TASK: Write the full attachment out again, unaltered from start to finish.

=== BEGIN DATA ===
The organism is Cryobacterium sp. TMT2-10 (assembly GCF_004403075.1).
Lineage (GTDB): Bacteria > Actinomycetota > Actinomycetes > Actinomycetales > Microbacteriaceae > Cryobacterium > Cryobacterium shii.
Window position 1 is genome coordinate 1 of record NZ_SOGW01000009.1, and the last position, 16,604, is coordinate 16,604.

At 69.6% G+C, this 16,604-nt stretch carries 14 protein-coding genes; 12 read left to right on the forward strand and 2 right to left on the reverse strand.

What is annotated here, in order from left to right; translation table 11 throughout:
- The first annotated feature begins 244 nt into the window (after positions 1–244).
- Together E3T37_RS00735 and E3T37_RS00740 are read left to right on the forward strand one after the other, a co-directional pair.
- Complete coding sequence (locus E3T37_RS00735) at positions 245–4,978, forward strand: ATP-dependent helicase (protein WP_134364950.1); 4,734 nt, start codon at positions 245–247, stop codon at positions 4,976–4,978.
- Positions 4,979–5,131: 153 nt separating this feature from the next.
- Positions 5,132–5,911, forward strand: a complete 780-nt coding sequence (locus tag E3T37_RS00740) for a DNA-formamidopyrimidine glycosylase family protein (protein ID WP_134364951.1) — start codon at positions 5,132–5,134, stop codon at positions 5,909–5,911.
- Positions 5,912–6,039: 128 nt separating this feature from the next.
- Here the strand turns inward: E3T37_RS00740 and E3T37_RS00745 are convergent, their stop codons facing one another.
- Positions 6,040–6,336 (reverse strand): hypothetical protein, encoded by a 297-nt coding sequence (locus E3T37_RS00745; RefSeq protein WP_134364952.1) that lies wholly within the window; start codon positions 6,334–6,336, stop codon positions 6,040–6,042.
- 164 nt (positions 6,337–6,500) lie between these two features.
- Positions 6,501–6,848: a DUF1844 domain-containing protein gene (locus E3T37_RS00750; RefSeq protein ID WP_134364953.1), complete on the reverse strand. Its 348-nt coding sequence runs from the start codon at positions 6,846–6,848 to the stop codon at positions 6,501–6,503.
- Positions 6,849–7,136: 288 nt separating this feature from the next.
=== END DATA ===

The organism is Cryobacterium sp. TMT2-10 (assembly GCF_004403075.1).
Lineage (GTDB): Bacteria > Actinomycetota > Actinomycetes > Actinomycetales > Microbacteriaceae > Cryobacterium > Cryobacterium shii.
Window position 1 is genome coordinate 1 of record NZ_SOGW01000009.1, and the last position, 16,604, is coordinate 16,604.

At 69.6% G+C, this 16,604-nt stretch carries 14 protein-coding genes; 12 read left to right on the forward strand and 2 right to left on the reverse strand.

What is annotated here, in order from left to right; translation table 11 throughout:
- The first annotated feature begins 244 nt into the window (after positions 1–244).
- Together E3T37_RS00735 and E3T37_RS00740 are read left to right on the forward strand one after the other, a co-directional pair.
- Complete coding sequence (locus E3T37_RS00735) at positions 245–4,978, forward strand: ATP-dependent helicase (protein WP_134364950.1); 4,734 nt, start codon at positions 245–247, stop codon at positions 4,976–4,978.
- Positions 4,979–5,131: 153 nt separating this feature from the next.
- Positions 5,132–5,911, forward strand: a complete 780-nt coding sequence (locus tag E3T37_RS00740) for a DNA-formamidopyrimidine glycosylase family protein (protein ID WP_134364951.1) — start codon at positions 5,132–5,134, stop codon at positions 5,909–5,911.
- Positions 5,912–6,039: 128 nt separating this feature from the next.
- Here the strand turns inward: E3T37_RS00740 and E3T37_RS00745 are convergent, their stop codons facing one another.
- Positions 6,040–6,336 (reverse strand): hypothetical protein, encoded by a 297-nt coding sequence (locus E3T37_RS00745; RefSeq protein WP_134364952.1) that lies wholly within the window; start codon positions 6,334–6,336, stop codon positions 6,040–6,042.
- 164 nt (positions 6,337–6,500) lie between these two features.
- Positions 6,501–6,848: a DUF1844 domain-containing protein gene (locus E3T37_RS00750; RefSeq protein ID WP_134364953.1), complete on the reverse strand. Its 348-nt coding sequence runs from the start codon at positions 6,846–6,848 to the stop codon at positions 6,501–6,503.
- Positions 6,849–7,136: 288 nt separating this feature from the next.